Marriage is commonly defined as a formal union and social and legal contract between two people that unite their lives legally, economically and emotionally. At first, couples may focus on the important building blocks of a healthy and successful marriage. As the relationship continues and time passes, they begin to notice that the relationship lacks the connectedness/closeness that the couple had at the beginning.  Stuff and things and events get in the way of staying close to your partner.

When we allow accumulated things to take the place of genuine caring for each other, the marriage begins to take a backseat to houses, cars, vacations, etc.. All too often this leads to a partner questioning what is their purpose for being in the relationship. Then divorce begins to be a topic of discussion. Sometimes when couples divorce and attempt to begin a life with a new partner, they question whether divorce was the best answer. Note: The grass is usually not greener on the other side unless there is a septic tank under it.

If the couple decides to reconnect, they will need to discuss their new contract. Remember – the original marriage contract was nullified by the divorce. It is important to discuss expectations/boundaries in all areas when the couple negotiates a new contract.

Some things to consider when you reconnect (this contract may not be called marriage–call it what works for you):

  • Do I love this person? Am I willing to make a commitment with this person? What do I think and feel about this person? Am I making this new contract out of convenience or am I willing to commit time and energy to this relationship?
  • Sexual faithfulness is considered important for many couples. Discuss this part of your contract and clarify if you both agree. Remember: Sexual faithfulness requires self-discipline and an awareness of the consequences.
  • Humility/sincerity is important in a healthy relationship. Holding an attitude of superiority/control over your partner will bring resentment and prevent your relationship from moving forward in an honest and respectful manner. Remember: We all make mistakes and we can all make amends/apologies. Consider the things your partner does for you and vice versa.
  • Patience and forgiveness are essential in a caring relationship. Again, we all make mistakes and if we are willing, we will make amends. Successful partners will learn and show patience and forgiveness to their partner. Keep your discussions in the present time and avoid bringing up past errors in an effort to hold your partner hostage. This is being said with the understanding that the offending partner will correct the hurtful behavior and will not repeat it.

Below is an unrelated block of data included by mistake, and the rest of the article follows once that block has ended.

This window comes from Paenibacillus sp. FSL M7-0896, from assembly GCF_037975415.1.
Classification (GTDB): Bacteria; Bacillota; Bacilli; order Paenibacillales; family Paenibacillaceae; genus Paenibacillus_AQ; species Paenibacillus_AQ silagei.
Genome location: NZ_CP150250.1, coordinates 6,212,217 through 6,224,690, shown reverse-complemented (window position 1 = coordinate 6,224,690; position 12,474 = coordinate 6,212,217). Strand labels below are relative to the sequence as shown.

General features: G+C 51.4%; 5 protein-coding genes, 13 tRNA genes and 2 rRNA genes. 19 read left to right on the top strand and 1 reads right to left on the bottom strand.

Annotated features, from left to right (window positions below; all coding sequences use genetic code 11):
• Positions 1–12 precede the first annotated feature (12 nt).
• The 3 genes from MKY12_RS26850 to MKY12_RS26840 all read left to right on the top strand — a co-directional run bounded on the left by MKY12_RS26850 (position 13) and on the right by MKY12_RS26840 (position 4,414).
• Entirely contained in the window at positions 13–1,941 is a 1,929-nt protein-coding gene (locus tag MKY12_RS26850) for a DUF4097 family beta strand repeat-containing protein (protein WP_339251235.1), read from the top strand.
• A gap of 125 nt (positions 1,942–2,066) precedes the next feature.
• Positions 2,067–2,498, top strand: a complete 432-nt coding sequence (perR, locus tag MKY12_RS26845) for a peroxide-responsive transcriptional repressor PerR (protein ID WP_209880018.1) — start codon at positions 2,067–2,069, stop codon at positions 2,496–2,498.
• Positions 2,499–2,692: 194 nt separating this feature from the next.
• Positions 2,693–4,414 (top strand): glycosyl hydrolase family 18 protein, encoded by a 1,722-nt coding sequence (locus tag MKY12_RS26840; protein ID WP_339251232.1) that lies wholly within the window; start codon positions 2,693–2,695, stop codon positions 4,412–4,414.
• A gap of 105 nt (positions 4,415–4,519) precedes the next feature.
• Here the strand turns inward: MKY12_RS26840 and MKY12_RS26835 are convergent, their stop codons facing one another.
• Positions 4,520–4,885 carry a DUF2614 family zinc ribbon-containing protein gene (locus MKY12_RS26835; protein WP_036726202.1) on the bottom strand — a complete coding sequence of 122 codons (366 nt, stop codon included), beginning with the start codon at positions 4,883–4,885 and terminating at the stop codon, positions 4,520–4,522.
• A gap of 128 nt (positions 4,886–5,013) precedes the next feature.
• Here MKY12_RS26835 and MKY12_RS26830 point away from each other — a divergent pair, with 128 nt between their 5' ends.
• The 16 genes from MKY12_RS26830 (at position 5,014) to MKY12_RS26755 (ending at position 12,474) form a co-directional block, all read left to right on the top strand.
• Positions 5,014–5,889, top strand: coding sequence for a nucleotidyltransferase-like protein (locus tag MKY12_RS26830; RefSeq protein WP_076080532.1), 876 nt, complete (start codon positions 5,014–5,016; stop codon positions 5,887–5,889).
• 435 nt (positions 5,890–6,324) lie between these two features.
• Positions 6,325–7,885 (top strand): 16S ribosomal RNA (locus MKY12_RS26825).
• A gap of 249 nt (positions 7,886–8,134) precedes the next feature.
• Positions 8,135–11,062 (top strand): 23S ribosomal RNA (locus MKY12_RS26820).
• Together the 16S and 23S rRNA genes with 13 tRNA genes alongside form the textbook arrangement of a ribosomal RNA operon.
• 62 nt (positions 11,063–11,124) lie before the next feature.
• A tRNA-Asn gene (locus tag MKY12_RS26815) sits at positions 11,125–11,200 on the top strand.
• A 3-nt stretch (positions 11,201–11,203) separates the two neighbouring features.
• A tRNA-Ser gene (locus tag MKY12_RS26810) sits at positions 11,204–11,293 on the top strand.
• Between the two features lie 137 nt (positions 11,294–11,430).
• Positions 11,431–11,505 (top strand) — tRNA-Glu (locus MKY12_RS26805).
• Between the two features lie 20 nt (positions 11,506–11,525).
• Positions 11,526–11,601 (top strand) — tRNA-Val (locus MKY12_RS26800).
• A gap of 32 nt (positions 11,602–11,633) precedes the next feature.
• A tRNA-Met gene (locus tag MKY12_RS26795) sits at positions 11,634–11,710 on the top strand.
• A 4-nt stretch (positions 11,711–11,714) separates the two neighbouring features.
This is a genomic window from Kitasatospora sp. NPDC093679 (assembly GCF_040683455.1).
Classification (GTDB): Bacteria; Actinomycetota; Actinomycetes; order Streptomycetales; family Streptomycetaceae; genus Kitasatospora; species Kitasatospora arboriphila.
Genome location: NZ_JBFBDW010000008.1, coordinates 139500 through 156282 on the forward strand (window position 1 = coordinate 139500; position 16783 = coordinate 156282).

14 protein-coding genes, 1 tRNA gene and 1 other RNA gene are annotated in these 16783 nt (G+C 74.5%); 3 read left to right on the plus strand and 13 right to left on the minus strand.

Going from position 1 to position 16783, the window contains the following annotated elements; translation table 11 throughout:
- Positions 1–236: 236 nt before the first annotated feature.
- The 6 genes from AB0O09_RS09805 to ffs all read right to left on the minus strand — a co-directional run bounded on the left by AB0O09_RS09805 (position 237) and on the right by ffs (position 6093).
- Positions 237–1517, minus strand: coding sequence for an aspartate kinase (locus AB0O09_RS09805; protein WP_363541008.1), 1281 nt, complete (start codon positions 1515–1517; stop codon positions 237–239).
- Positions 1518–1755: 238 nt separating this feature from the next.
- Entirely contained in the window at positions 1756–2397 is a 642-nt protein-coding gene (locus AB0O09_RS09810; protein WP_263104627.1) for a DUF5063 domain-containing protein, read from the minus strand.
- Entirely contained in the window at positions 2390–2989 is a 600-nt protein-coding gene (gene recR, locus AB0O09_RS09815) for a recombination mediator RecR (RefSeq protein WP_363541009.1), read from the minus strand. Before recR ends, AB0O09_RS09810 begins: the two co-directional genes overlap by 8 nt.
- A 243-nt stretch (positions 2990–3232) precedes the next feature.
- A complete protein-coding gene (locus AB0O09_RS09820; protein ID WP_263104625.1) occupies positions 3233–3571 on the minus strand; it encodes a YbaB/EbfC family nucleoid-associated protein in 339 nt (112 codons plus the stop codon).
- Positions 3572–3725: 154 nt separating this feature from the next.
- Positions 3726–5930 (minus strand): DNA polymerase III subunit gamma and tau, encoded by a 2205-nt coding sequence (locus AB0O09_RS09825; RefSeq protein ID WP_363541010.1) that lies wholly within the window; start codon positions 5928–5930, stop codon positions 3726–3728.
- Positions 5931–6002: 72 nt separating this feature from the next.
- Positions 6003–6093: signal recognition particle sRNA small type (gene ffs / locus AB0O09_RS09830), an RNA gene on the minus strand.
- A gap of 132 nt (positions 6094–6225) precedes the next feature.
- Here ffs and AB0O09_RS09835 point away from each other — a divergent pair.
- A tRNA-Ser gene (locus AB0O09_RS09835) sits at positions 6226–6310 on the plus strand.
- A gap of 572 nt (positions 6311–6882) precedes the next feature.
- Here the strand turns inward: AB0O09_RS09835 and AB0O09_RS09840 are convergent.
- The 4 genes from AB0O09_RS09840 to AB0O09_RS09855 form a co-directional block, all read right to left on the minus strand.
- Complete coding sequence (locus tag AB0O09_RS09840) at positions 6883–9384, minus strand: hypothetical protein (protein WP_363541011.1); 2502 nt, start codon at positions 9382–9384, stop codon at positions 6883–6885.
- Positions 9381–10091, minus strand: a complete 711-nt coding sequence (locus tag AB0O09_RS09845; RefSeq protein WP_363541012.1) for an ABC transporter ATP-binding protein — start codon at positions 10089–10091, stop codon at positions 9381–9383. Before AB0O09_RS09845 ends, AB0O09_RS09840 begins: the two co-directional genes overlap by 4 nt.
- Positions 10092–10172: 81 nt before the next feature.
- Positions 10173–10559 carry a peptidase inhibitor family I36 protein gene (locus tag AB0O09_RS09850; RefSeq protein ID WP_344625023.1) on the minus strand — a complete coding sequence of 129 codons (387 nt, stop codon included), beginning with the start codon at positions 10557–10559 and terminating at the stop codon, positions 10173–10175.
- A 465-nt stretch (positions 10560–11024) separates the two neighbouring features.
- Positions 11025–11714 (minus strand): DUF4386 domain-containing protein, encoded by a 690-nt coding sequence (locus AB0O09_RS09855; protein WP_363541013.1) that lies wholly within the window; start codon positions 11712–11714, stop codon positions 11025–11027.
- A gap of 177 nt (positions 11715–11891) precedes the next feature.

• Time is a required investment to have a successful relationship; intentional and quality time together. If possible, set aside time each day for you and your spouse. Some days it may be only a brief period of time. Consider “dating” your partner.
  • Honesty and trust are the foundation for everything in a successful partnership. When the original marriage was rocky/difficult and the boundaries were not clear, the trust will take time to establish in the reconnecting. Trust is built by having guidelines/agreements and following through with what you agree to do. Building and rebuilding trust requires a great deal of honesty. Make the agreement with your partner and do the work required to be honest and trust will be rebuilt.
  • Communication is a building block for any relationship. Of course you will discuss the every day tasks. Also, have an honest and clear discussion about finances/money and make an arrangement that is satisfactory to both parties. Remember to save some time to “just visit.” Talk about your hopes, dreams, fears and whatever is important to you and then listen to your partner.
  • Selflessness/generosity will improve the couple’s sense of connectedness. Many marriages are broken by selfishness. Frequently a couple will blame it on finances, lack of commitment, etc.. Being selfish is being committed only to self and showing little patience and caring for your partner. Learn to value your relationship. A successful and healthy relationship is valuable.

Learn Cognitive Behavioral Skills to:

Communicate Effectively
Problem Solve
Team Play/Work